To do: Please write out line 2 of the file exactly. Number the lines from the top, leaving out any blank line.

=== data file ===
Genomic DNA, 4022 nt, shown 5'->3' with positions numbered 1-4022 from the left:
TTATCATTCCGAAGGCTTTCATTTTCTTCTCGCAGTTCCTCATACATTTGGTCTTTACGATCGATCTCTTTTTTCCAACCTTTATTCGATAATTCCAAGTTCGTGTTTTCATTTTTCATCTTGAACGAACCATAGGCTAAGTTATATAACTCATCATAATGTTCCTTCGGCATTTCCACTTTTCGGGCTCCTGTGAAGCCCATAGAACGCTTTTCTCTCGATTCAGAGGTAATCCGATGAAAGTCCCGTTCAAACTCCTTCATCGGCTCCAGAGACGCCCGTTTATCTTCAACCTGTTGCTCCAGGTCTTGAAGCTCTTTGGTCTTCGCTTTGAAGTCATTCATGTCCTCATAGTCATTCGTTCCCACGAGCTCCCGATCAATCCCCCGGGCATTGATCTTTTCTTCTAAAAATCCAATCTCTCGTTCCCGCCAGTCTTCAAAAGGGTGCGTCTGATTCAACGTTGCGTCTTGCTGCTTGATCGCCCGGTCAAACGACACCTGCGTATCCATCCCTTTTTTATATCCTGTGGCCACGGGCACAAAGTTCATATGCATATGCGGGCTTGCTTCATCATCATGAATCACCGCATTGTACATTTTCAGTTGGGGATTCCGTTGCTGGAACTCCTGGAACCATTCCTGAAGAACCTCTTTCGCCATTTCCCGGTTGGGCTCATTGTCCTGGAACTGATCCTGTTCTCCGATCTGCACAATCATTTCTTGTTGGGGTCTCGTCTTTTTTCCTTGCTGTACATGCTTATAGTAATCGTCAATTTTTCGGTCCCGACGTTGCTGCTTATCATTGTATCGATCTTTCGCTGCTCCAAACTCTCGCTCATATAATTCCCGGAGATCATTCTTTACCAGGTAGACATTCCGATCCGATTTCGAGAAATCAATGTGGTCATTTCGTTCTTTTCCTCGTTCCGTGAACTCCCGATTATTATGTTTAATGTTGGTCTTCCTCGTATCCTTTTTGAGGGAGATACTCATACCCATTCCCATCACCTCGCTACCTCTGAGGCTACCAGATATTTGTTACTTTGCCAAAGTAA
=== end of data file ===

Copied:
TTATCATTCCGAAGGCTTTCATTTTCTTCTCGCAGTTCCTCATACATTTGGTCTTTACGATCGATCTCTTTTTTCCAACCTTTATTCGATAATTCCAAGTTCGTGTTTTCATTTTTCATCTTGAACGAACCATAGGCTAAGTTATATAACTCATCATAATGTTCCTTCGGCATTTCCACTTTTCGGGCTCCTGTGAAGCCCATAGAACGCTTTTCTCTCGATTCAGAGGTAATCCGATGAAAGTCCCGTTCAAACTCCTTCATCGGCTCCAGAGACGCCCGTTTATCTTCAACCTGTTGCTCCAGGTCTTGAAGCTCTTTGGTCTTCGCTTTGAAGTCATTCATGTCCTCATAGTCATTCGTTCCCACGAGCTCCCGATCAATCCCCCGGGCATTGATCTTTTCTTCTAAAAATCCAATCTCTCGTTCCCGCCAGTCTTCAAAAGGGTGCGTCTGATTCAACGTTGCGTCTTGCTGCTTGATCGCCCGGTCAAACGACACCTGCGTATCCATCCCTTTTTTATATCCTGTGGCCACGGGCACAAAGTTCATATGCATATGCGGGCTTGCTTCATCATCATGAATCACCGCATTGTACATTTTCAGTTGGGGATTCCGTTGCTGGAACTCCTGGAACCATTCCTGAAGAACCTCTTTCGCCATTTCCCGGTTGGGCTCATTGTCCTGGAACTGATCCTGTTCTCCGATCTGCACAATCATTTCTTGTTGGGGTCTCGTCTTTTTTCCTTGCTGTACATGCTTATAGTAATCGTCAATTTTTCGGTCCCGACGTTGCTGCTTATCATTGTATCGATCTTTCGCTGCTCCAAACTCTCGCTCATATAATTCCCGGAGATCATTCTTTACCAGGTAGACATTCCGATCCGATTTCGAGAAATCAATGTGGTCATTTCGTTCTTTTCCTCGTTCCGTGAACTCCCGATTATTATGTTTAATGTTGGTCTTCCTCGTATCCTTTTTGAGGGAGATACTCATACCCATTCCCATCACCTCGCTACCTCTGAGGCTACCAGATATTTGTTACTTTGCCAAAGTAA